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Discussion Starter #1
I have a Glock 23 I purchased right before I took the concealed carry class - I bought it based on the company's reputation, mainly. Now I'm thinking that a revolver may be a better weapon for me - seems easier to just pull gun and then pull the trigger with a revolver, versus the extra time to rack one into the chamber with the Glock (I don't ever keep one loaded in the chamber) and then fire it.

I also can't see me in a situation needing a full magazine with the Glock - six shots with the revolver should be enough.

The issue of no safety with the Glock has troubled me, too.

I'm sure the Glock is a fine weapon, and I'm not trying to start any religious wars here - just looking for help making a decision.

Thanks!
 

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What happens if your facing a gang of degenerates?
 

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So what you are saying is you don't keep one in the chamber on the Glock, yet all you have to do is pull the trigger on the revolver?

Doesn't make any sense to me?

If I am facing 3 BG's I want a full 13 rounds to make sure I am safe. Not too mention that angry pitbull coming at you that their friend just released.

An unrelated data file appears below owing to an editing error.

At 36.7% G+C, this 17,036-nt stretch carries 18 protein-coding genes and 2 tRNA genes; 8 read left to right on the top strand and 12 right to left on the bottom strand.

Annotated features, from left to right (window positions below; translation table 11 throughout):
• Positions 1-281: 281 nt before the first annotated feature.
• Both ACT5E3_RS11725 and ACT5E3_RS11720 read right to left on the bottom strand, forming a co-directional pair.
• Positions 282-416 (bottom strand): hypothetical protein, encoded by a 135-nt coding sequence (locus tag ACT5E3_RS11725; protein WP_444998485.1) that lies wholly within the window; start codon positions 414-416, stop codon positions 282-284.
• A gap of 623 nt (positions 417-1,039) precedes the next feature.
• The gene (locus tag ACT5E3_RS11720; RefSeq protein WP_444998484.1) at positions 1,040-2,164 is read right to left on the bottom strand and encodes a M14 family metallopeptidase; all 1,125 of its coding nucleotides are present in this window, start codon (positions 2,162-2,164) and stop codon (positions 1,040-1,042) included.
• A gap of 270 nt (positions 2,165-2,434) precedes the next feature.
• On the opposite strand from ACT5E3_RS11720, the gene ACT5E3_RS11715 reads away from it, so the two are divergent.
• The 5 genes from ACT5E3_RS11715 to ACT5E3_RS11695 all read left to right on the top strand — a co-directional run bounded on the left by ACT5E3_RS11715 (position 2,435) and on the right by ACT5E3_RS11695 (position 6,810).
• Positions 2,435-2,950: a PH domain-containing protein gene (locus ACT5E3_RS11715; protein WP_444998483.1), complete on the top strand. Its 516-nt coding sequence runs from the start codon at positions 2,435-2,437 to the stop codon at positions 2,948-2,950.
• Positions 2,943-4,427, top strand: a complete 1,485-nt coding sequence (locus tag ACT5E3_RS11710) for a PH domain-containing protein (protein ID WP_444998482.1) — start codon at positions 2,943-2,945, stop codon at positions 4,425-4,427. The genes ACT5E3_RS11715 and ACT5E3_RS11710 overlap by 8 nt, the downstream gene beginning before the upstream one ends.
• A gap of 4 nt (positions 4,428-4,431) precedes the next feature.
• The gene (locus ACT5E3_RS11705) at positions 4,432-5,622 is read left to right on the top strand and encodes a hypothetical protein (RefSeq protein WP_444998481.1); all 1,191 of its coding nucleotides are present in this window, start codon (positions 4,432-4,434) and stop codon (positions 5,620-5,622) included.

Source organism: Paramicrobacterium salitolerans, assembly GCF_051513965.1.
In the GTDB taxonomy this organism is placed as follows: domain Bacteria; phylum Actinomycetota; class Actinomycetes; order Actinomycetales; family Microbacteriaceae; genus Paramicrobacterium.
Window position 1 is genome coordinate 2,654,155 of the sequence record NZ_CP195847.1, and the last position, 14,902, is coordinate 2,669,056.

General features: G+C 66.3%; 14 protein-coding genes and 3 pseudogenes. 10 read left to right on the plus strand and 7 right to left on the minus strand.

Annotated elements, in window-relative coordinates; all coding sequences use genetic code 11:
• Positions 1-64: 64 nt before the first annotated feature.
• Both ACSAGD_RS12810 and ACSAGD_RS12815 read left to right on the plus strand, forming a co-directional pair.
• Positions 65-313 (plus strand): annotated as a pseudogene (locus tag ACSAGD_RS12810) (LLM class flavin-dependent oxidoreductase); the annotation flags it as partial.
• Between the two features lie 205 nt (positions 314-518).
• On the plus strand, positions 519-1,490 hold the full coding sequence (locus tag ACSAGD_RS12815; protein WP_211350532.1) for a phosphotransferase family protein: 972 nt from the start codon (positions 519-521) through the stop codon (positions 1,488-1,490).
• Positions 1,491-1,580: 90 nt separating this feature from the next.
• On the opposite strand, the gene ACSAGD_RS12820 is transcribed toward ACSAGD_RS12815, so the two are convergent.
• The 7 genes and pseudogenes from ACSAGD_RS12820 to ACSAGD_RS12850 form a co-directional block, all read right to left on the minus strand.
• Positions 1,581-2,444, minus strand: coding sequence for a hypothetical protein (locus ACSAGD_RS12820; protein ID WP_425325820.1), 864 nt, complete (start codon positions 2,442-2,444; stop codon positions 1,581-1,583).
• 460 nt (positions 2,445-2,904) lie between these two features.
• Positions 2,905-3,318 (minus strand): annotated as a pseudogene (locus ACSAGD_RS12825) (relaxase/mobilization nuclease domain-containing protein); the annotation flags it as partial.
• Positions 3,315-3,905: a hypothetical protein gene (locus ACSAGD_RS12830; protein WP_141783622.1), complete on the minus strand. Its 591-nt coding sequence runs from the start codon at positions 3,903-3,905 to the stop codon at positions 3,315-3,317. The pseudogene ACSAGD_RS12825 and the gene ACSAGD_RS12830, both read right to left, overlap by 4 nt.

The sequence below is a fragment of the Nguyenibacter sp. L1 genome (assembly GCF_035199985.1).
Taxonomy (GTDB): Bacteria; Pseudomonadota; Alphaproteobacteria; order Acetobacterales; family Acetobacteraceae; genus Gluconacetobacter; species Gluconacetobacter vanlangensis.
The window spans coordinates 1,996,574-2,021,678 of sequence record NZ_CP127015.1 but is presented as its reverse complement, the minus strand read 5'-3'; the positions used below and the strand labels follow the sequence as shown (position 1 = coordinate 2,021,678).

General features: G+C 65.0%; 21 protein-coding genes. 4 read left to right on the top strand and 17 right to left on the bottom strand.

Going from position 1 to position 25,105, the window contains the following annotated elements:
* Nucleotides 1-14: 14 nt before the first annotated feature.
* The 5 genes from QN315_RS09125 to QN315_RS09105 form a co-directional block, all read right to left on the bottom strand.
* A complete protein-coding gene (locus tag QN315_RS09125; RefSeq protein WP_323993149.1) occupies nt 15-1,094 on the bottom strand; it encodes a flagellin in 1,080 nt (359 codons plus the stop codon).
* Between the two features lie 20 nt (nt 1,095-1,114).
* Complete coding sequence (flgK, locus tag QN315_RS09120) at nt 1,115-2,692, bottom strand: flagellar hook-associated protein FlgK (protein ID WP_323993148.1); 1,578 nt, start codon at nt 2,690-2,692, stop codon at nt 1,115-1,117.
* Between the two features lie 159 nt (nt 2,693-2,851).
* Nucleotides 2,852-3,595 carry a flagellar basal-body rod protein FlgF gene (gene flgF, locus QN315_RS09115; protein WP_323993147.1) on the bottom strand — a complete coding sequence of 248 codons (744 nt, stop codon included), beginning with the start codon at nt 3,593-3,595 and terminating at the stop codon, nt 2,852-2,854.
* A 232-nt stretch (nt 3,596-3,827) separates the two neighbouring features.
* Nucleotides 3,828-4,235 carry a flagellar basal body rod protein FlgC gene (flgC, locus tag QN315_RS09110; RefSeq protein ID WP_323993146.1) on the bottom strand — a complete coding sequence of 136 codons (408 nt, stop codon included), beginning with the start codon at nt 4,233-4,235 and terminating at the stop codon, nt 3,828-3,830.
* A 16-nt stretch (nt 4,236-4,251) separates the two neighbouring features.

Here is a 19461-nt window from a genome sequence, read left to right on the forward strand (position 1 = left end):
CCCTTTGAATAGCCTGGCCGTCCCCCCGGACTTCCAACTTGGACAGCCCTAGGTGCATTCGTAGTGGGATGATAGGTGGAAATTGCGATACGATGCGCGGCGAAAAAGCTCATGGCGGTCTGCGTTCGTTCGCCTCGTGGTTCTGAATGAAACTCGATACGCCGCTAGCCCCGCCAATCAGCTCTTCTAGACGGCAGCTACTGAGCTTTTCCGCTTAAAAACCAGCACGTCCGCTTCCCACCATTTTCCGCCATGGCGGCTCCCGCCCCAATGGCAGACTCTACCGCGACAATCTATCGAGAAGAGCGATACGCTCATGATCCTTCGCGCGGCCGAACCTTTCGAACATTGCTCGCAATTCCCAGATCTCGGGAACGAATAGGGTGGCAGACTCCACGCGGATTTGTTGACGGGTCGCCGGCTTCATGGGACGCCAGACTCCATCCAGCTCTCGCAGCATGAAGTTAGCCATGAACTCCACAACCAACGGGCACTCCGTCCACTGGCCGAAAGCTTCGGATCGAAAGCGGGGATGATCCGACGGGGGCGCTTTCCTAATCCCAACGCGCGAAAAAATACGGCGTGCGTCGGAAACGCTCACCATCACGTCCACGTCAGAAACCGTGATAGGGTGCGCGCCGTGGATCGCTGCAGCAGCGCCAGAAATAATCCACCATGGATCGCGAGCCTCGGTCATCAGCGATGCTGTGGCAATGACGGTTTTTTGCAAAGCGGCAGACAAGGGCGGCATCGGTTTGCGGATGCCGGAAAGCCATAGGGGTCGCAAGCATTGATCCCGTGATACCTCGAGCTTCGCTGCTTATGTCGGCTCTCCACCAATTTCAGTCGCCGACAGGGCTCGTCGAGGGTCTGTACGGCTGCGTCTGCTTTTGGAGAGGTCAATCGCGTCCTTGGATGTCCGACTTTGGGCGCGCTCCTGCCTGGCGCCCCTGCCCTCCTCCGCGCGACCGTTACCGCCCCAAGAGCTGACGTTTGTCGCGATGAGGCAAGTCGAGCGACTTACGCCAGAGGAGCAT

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Pitying Fools
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Never thought I'd hear this. It sounds like you just need to become more comfortable with your current weapon. A revolver lacking a manual safety isn't much different. If you're dead set on switching to a revolver with 6 shots I think your best bet is a 38/357. I have a S&W model 66 2.5" that's what I'd consider. I can't think who else makes a 6 shot short barrel revolver. If you would consider 5 shots then there is the j-frame smith as well as the SP101 Ruger.
 

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Buy a quality holster that completely covers the trigger - keep your finger off the trigger unless you are ready to shoot - put a round in the chamber.
 

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I was nervous about it at first, but once I got my holster (CTAC, Infidel from Comp-Tac), the fears went away because there was NO WAY a round could go off unless I pulled the trigger. Finger control and a good holster is all you need.

You can take your 23, keep it empty for all I care, and walk around with it on for a few days. Pull it out at the end of the week, and I guarantee that the pistol will still be cocked, with the right holster.

If you insist on a revolver, take a look at the SP101 or an airweight model from S&W, or heck, go buy a 1911:supergrin:
 

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CCW Mom
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Get a New York trigger (11lb pull versus stock 5.5lb), carried it chambered and get a Blackhawk or Fobus (roto mold) holster so you can't squeeze the trigger until you pull the weapon.
 

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woo woo
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You have a few options;

Install a NY-2 trigger and get a 10lb pull- about the same as a typical (good)DA revolver's trigger.

Spend more time familiarizing yourself with the pistol. Practice builds confidence. Then get a proper holster and be happy. It's all about trigger discipline, really.